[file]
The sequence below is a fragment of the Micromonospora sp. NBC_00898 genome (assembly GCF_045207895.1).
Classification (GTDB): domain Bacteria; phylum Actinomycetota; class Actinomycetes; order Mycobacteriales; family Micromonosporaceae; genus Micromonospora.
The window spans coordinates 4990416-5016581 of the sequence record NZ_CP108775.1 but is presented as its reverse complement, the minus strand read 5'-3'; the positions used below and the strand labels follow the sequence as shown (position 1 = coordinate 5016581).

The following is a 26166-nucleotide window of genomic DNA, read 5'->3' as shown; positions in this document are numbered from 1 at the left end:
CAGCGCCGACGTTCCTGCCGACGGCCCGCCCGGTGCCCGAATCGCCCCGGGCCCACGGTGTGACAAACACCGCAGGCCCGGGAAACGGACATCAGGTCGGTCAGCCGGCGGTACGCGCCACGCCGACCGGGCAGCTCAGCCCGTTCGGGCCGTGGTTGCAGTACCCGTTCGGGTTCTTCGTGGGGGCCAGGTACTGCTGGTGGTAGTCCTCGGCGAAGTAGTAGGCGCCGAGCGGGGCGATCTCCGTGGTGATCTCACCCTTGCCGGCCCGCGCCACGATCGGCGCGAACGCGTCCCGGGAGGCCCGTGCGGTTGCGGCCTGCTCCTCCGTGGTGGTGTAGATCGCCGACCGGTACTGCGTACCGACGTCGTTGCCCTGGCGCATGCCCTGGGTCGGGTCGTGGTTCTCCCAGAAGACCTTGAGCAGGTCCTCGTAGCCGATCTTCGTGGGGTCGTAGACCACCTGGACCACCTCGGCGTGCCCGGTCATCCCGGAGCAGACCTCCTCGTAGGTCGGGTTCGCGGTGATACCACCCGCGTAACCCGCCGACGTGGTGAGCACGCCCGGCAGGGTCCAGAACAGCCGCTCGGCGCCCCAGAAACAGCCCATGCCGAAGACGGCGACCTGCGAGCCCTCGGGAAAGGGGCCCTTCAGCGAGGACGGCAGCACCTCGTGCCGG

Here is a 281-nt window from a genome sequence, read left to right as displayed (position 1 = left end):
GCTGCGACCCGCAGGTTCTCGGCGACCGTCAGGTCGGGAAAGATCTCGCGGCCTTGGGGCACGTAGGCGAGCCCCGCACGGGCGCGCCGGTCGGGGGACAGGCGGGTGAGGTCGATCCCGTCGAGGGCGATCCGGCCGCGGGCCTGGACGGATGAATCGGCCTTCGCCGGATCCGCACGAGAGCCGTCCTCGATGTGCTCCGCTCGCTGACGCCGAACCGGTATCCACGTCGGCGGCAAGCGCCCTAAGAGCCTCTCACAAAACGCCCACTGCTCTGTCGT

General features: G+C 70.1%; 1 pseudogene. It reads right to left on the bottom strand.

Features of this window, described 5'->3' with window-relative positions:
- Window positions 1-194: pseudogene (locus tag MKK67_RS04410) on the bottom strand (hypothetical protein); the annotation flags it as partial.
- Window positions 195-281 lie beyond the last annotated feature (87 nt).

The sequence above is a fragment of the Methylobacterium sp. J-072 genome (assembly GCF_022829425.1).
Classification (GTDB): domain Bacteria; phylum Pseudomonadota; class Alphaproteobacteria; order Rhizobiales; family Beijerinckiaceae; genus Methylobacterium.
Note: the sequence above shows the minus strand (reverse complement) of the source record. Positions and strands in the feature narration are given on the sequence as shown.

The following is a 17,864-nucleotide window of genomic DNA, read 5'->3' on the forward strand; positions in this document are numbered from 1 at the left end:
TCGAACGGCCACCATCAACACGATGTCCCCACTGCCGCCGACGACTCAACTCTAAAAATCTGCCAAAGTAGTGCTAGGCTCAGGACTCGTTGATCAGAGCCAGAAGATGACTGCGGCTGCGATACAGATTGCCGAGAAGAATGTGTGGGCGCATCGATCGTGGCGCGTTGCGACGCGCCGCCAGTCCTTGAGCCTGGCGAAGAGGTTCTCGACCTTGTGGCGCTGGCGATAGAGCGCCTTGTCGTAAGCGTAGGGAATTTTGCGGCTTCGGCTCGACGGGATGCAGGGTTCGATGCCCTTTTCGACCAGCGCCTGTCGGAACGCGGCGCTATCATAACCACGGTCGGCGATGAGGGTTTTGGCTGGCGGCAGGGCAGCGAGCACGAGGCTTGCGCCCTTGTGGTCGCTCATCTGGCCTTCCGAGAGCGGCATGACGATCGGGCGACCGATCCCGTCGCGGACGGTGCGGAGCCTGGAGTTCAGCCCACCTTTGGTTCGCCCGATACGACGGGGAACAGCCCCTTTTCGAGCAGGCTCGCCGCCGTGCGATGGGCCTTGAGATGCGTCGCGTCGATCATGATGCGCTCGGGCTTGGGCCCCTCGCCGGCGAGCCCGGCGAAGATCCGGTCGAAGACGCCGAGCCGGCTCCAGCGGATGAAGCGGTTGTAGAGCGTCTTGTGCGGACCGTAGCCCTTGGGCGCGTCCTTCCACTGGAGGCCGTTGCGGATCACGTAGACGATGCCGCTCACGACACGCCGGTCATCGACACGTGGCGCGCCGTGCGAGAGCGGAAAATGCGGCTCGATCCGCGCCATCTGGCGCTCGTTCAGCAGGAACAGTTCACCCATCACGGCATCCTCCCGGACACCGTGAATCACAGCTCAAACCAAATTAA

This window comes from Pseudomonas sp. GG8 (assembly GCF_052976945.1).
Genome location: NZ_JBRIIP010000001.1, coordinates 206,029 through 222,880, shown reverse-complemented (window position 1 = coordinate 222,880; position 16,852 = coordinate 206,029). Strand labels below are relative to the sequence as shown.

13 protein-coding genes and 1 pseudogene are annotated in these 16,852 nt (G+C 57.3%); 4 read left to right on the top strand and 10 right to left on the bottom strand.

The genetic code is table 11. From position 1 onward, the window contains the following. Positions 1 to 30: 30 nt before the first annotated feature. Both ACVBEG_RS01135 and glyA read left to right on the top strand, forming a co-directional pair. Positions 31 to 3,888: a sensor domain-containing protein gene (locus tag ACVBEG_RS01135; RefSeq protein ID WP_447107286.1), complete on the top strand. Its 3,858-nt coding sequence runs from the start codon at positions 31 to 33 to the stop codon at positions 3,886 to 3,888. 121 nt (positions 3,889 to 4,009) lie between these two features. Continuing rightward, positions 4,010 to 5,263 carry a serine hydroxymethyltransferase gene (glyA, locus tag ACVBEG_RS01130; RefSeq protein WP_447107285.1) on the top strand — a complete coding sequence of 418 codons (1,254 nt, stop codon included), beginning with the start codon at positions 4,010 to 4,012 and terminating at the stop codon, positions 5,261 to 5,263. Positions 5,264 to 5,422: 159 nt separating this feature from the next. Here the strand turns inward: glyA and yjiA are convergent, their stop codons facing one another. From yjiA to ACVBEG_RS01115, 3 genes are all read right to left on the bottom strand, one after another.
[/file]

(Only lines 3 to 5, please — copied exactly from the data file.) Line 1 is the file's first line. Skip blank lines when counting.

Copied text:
The window spans coordinates 4990416-5016581 of the sequence record NZ_CP108775.1 but is presented as its reverse complement, the minus strand read 5'-3'; the positions used below and the strand labels follow the sequence as shown (position 1 = coordinate 5016581).

The following is a 26166-nucleotide window of genomic DNA, read 5'->3' as shown; positions in this document are numbered from 1 at the left end:
CAGCGCCGACGTTCCTGCCGACGGCCCGCCCGGTGCCCGAATCGCCCCGGGCCCACGGTGTGACAAACACCGCAGGCCCGGGAAACGGACATCAGGTCGGTCAGCCGGCGGTACGCGCCACGCCGACCGGGCAGCTCAGCCCGTTCGGGCCGTGGTTGCAGTACCCGTTCGGGTTCTTCGTGGGGGCCAGGTACTGCTGGTGGTAGTCCTCGGCGAAGTAGTAGGCGCCGAGCGGGGCGATCTCCGTGGTGATCTCACCCTTGCCGGCCCGCGCCACGATCGGCGCGAACGCGTCCCGGGAGGCCCGTGCGGTTGCGGCCTGCTCCTCCGTGGTGGTGTAGATCGCCGACCGGTACTGCGTACCGACGTCGTTGCCCTGGCGCATGCCCTGGGTCGGGTCGTGGTTCTCCCAGAAGACCTTGAGCAGGTCCTCGTAGCCGATCTTCGTGGGGTCGTAGACCACCTGGACCACCTCGGCGTGCCCGGTCATCCCGGAGCAGACCTCCTCGTAGGTCGGGTTCGCGGTGATACCACCCGCGTAACCCGCCGACGTGGTGAGCACGCCCGGCAGGGTCCAGAACAGCCGCTCGGCGCCCCAGAAACAGCCCATGCCGAAGACGGCGACCTGCGAGCCCTCGGGAAAGGGGCCCTTCAGCGAGGACGGCAGCACCTCGTGCCGG